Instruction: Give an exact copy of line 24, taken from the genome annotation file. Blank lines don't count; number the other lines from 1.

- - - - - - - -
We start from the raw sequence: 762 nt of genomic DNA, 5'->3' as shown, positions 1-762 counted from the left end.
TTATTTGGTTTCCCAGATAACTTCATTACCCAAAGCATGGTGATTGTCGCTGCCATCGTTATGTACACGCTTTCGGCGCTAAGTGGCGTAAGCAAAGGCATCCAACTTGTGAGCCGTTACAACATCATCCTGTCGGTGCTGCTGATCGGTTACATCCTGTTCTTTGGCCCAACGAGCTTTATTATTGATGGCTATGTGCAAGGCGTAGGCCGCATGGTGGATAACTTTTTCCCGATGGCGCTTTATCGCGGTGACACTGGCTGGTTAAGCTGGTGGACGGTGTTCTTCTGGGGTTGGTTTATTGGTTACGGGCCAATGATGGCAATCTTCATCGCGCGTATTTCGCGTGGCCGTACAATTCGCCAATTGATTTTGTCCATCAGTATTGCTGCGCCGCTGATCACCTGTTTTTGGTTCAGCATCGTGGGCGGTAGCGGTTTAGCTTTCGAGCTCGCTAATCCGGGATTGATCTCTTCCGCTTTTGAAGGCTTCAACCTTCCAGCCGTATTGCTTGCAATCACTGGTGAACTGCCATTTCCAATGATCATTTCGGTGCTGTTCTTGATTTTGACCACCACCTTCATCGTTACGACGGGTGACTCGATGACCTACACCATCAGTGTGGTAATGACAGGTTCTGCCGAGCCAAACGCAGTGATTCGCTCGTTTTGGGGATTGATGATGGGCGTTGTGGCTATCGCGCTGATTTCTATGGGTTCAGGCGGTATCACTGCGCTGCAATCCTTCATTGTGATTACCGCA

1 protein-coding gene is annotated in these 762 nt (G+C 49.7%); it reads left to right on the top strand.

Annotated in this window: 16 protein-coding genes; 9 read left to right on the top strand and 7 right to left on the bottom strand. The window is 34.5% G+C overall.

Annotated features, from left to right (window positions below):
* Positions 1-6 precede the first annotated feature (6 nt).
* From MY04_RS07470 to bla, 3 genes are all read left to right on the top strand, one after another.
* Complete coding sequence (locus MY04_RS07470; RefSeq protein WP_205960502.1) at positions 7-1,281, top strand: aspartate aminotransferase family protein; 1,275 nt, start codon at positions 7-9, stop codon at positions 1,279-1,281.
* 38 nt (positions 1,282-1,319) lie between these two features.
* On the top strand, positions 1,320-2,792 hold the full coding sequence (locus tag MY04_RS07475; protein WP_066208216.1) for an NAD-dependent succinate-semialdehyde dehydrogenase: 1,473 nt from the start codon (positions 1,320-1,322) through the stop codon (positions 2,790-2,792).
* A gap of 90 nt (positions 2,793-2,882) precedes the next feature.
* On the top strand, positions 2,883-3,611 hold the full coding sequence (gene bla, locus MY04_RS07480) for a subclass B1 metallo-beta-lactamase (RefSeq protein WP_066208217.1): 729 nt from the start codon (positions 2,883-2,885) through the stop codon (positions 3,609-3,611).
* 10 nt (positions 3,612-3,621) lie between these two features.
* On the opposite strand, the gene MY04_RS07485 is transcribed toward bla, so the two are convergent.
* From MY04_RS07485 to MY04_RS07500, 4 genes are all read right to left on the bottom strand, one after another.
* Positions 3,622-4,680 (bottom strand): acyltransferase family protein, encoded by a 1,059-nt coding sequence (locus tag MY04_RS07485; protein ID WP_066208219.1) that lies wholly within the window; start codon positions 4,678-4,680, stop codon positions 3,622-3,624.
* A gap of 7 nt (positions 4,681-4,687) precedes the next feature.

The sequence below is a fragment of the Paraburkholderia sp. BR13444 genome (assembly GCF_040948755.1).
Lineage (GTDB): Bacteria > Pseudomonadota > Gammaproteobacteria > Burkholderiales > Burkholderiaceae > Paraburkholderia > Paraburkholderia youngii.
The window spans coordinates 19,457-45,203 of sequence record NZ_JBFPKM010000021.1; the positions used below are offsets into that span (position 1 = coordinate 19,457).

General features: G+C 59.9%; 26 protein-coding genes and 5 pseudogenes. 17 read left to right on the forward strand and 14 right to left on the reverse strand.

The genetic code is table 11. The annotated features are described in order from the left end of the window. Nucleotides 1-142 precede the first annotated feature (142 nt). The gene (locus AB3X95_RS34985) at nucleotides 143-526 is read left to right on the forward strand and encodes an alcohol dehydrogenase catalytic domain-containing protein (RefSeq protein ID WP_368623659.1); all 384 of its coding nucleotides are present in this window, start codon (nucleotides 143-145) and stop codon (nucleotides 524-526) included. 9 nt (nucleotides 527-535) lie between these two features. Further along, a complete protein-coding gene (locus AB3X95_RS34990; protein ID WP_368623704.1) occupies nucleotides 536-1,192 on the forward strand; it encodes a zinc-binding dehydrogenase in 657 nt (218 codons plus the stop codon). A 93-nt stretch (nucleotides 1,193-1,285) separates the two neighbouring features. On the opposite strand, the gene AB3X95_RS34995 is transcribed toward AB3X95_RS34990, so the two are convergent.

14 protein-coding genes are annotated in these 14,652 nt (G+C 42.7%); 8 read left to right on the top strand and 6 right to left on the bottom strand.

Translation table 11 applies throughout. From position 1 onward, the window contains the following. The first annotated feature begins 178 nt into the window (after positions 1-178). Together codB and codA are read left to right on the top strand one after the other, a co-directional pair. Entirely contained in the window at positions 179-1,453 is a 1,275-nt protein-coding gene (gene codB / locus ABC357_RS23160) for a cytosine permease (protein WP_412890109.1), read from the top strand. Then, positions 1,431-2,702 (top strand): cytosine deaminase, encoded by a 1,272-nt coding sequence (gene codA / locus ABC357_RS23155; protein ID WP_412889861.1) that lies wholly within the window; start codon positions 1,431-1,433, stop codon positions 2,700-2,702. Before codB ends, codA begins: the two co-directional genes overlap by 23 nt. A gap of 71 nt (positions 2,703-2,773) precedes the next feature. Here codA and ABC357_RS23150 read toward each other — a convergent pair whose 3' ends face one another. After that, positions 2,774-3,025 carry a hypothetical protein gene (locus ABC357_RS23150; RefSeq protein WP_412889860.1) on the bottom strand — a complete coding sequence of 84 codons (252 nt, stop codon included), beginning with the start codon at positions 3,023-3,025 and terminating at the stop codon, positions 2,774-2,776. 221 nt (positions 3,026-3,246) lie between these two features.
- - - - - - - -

Translation table 11 applies throughout. From position 1 onward, the window contains the following. The first annotated feature begins 178 nt into the window (after positions 1-178). Together codB and codA are read left to right on the top strand one after the other, a co-directional pair. Entirely contained in the window at positions 179-1,453 is a 1,275-nt protein-coding gene (gene codB / locus ABC357_RS23160) for a cytosine permease (protein WP_412890109.1), read from the top strand. Then, positions 1,431-2,702 (top strand): cytosine deaminase, encoded by a 1,272-nt coding sequence (gene codA / locus ABC357_RS23155; protein ID WP_412889861.1) that lies wholly within the window; start codon positions 1,431-1,433, stop codon positions 2,700-2,702. Before codB ends, codA begins: the two co-directional genes overlap by 23 nt. A gap of 71 nt (positions 2,703-2,773) precedes the next feature. Here codA and ABC357_RS23150 read toward each other — a convergent pair whose 3' ends face one another. After that, positions 2,774-3,025 carry a hypothetical protein gene (locus ABC357_RS23150; RefSeq protein WP_412889860.1) on the bottom strand — a complete coding sequence of 84 codons (252 nt, stop codon included), beginning with the start codon at positions 3,023-3,025 and terminating at the stop codon, positions 2,774-2,776. 221 nt (positions 3,026-3,246) lie between these two features.